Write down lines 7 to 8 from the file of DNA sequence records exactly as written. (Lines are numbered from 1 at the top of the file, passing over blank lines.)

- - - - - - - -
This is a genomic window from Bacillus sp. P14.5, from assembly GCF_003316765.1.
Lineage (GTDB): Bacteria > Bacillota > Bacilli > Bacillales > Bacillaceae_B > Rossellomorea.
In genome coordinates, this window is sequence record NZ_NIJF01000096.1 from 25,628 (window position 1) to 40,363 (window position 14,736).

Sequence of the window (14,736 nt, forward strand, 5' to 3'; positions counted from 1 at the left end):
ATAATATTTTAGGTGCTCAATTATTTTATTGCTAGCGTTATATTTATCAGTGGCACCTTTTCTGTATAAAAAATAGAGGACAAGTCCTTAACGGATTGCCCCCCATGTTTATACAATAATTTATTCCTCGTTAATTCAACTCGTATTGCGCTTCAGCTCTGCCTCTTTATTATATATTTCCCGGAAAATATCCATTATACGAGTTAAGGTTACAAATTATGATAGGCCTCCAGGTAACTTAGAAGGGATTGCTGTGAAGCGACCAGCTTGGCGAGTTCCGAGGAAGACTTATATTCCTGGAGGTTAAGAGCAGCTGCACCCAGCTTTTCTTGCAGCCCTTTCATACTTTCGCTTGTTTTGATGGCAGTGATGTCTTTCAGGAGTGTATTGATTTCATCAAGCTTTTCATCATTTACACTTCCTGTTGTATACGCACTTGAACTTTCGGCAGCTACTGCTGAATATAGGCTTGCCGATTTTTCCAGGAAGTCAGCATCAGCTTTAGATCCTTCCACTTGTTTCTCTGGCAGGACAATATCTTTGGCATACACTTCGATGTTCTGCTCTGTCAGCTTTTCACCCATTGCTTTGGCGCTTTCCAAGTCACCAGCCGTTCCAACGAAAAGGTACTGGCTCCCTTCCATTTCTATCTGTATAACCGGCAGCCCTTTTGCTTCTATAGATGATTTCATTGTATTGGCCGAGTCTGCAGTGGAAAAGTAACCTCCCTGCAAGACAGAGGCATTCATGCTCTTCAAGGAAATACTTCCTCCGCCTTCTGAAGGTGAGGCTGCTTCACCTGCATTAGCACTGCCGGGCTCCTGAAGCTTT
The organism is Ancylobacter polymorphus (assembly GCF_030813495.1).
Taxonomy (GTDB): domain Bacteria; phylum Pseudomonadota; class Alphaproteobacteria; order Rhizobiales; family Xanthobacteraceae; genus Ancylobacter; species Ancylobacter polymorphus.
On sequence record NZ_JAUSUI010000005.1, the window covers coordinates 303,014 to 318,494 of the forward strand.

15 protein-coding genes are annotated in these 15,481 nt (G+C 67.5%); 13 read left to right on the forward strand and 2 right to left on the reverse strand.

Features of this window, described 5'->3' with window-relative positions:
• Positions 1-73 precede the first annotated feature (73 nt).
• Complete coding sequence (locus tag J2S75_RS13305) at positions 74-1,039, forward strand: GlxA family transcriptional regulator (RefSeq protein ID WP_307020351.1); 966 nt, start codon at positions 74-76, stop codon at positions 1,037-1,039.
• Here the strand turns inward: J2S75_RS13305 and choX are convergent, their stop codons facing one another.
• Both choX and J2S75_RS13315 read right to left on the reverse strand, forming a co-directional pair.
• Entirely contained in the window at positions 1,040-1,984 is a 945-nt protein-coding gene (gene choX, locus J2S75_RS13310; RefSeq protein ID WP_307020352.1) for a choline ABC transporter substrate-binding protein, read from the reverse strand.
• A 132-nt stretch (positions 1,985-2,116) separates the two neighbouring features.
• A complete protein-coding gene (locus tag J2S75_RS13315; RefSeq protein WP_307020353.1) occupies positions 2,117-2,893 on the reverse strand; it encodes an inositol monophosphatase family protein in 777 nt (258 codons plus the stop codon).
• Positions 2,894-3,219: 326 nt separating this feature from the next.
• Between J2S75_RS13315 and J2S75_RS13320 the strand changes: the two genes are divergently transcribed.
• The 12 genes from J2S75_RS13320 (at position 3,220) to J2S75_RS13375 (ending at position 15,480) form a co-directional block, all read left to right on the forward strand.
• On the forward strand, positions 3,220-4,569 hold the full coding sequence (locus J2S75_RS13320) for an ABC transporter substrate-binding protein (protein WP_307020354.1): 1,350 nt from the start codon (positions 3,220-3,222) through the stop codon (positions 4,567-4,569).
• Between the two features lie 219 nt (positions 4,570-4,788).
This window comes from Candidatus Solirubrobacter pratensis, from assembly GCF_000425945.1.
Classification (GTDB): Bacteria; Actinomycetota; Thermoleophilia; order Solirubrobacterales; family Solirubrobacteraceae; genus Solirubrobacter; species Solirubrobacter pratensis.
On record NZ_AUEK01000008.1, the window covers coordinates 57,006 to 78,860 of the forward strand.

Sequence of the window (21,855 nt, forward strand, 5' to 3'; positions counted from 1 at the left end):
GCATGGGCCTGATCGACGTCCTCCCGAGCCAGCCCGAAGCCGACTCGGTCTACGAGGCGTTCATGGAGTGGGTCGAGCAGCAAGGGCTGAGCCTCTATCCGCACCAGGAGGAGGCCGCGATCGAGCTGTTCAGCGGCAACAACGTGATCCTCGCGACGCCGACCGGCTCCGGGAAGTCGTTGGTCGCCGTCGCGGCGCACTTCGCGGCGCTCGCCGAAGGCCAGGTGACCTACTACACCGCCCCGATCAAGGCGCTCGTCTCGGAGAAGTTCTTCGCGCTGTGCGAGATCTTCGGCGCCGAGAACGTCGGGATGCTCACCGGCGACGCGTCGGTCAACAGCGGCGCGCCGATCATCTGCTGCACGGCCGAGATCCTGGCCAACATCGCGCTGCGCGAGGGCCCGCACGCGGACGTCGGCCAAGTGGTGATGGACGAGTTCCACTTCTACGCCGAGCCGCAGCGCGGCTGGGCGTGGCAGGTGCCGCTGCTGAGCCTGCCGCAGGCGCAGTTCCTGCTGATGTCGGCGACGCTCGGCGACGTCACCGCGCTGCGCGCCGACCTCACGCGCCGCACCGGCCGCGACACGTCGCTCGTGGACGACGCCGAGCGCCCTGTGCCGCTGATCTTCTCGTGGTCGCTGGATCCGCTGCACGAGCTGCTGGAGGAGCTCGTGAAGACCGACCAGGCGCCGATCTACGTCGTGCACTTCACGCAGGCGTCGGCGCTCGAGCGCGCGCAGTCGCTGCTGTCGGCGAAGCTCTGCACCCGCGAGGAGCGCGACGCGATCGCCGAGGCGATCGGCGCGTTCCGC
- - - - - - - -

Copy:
Taxonomy (GTDB): domain Bacteria; phylum Pseudomonadota; class Alphaproteobacteria; order Rhizobiales; family Xanthobacteraceae; genus Ancylobacter; species Ancylobacter polymorphus.
On sequence record NZ_JAUSUI010000005.1, the window covers coordinates 303,014 to 318,494 of the forward strand.